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Cold (or iced) therapy is one of the simplest, safest, and most effective self-care techniques for post workout therapy or to treat pain or discomfort in muscles and joints. Cold will decrease muscle spasms, pain, and inflammation of bone and soft tissue. You can use cold initially on the site of discomfort, pain, or injury. You can also apply cold in later stages for rehabilitating injuries or easing chronic problems.
Four stages of cold therapy
When you apply cold therapy, you’ll feel four distinct sensations. Immediately after applying, you’ll feel the cold, then you’ll feel a burning/prickling sensation in the iced area. Next, you’ll feel an aching, which can sometimes hurt more than the initial pain. Eventually, and most importantly, the iced area will feel numb. As soon as you feel numbness, remove the cold therapy. You should apply cold therapy for not longer than 20 to 30 minutes at a time. Before you reapply cold therapy, let your skin return to a normal temperature or back to the aching feeling.
How does cold therapy work?
Cold initially constricts local blood vessels and decreases tissue temperature. This decreases blood flow and cell metabolism, which can limit hemorrhage and cell death in an acute traumatic injury. After about 20 minutes of cold therapy, blood vessels in the injured area slowly dilate (open), increasing the tissue temperature.
When should you use cold therapy?
For the greatest benefit, use cold therapy after exercise, not before. Studies have shown that cooling a body part prior to athletic performance is probably not a good idea, as the cold may alter joint position, increasing risk of injury.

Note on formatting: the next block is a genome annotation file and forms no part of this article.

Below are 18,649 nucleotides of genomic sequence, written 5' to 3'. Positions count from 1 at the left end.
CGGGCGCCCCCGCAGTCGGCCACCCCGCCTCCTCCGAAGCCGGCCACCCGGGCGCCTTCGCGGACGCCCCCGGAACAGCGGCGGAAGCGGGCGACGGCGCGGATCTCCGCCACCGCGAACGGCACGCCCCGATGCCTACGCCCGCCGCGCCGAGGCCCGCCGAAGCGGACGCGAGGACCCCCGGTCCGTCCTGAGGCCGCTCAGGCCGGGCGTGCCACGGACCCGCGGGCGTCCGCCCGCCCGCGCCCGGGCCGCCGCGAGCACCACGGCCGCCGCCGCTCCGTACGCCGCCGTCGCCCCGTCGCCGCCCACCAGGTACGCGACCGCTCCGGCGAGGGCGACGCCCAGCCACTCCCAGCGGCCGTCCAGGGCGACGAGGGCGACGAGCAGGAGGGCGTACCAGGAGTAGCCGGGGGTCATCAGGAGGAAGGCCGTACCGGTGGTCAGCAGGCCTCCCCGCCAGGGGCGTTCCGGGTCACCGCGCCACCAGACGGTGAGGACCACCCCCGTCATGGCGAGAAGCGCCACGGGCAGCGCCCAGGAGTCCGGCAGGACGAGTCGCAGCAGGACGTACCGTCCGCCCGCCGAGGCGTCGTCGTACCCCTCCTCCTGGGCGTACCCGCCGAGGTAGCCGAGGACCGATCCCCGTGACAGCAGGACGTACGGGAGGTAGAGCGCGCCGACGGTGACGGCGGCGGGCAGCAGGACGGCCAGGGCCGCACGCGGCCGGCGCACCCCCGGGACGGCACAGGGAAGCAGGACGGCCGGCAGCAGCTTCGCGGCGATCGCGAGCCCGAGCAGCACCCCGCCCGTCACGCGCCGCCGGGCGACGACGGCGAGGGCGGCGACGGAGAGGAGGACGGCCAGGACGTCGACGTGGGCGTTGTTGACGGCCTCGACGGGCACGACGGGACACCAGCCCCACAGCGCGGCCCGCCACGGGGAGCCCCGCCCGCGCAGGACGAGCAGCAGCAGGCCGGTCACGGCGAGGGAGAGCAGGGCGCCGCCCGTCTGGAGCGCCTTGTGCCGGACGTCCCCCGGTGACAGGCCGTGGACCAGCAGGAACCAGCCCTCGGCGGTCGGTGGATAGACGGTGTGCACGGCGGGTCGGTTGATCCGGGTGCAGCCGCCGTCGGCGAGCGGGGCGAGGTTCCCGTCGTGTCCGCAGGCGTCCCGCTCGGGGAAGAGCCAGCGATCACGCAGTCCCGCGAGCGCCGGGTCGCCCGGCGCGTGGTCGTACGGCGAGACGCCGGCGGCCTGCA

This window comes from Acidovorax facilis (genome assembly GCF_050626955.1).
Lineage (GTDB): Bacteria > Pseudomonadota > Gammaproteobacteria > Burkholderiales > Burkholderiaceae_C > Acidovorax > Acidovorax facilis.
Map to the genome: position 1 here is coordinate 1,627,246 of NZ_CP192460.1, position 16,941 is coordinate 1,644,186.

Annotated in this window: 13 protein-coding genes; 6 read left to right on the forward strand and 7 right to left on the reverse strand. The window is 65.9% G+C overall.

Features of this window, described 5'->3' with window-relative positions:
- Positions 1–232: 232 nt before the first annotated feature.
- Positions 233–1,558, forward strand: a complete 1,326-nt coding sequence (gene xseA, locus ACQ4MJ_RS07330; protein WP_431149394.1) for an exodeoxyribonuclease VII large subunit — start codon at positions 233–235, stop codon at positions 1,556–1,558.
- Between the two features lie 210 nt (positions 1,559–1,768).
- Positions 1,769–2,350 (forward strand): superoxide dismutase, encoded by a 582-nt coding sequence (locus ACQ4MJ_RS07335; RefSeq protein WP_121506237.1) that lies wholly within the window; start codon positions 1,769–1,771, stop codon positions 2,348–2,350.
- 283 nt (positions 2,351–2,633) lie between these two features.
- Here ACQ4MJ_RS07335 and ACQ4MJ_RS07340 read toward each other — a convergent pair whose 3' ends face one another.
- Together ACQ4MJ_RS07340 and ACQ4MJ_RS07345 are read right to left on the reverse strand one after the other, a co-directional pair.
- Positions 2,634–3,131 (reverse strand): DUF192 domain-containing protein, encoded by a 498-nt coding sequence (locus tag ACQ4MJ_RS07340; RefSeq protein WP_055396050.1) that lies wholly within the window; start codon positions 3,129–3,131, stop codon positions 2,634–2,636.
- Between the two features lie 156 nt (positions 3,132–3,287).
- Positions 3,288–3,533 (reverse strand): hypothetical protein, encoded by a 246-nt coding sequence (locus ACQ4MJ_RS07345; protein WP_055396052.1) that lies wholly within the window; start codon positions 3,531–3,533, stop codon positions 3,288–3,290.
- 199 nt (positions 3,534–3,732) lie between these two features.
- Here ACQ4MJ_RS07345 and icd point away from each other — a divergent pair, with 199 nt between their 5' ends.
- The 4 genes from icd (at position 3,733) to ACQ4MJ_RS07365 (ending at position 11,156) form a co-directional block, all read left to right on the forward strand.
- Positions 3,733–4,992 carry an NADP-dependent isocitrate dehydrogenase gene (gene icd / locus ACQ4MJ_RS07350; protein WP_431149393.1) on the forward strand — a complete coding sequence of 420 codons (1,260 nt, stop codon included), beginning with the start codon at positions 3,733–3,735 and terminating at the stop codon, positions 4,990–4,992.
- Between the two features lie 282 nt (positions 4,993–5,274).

To most effectively use cold therapy, apply a cold or frozen Caldera Gel Pack to the problem area. You can hold it in place with a Caldera Therapy Wrap.
Can I use cold therapy as a precaution?
You can use a chilled or frozen Caldera Gel Pack immediately following any workout, or when you feel any discomfort or injury. If the swelling or pain doesn’t decrease within 24 to 48 hours, you should consult your doctor.
Is cold therapy safe?
Cold therapy is very safe when used within the recommended application time. Don’t apply cold therapy if you have any of the following conditions: rheumatoid arthritis, Reynaud’s Syndrome, allergies, paralysis, or areas of impaired sensation (nerve damage).
Heat therapy opens blood vessels and increases blood flow, which helps deliver oxygen and nutrients to muscles and tissues. It also relaxes the muscles and helps reduce pain in the affected area.
Heat therapy is generally applied as a Caldera Gel Pack, a compress like a Caldera Therapy Wrap, a sauna, a shower or a bath. When you use heat therapy, always exercise caution and make sure the temperature is comfortable. Don’t use heat therapy over open wounds or stitches or if you have poor circulation. Heat treatment should not last more than thirty minutes.
Benefits of heat therapy for lower back pain:
While warmth and heat have long been associated with comfort and relaxation, heat therapy can also provide pain relief and healing benefits for many types of lower back pain.
And heat therapy offers several other significant benefits—it’s inexpensive and can be done at home while relaxing. Caldera’s Therapy Wraps even make it possible to apply heat therapy while in the car or at work.
How heat therapy works: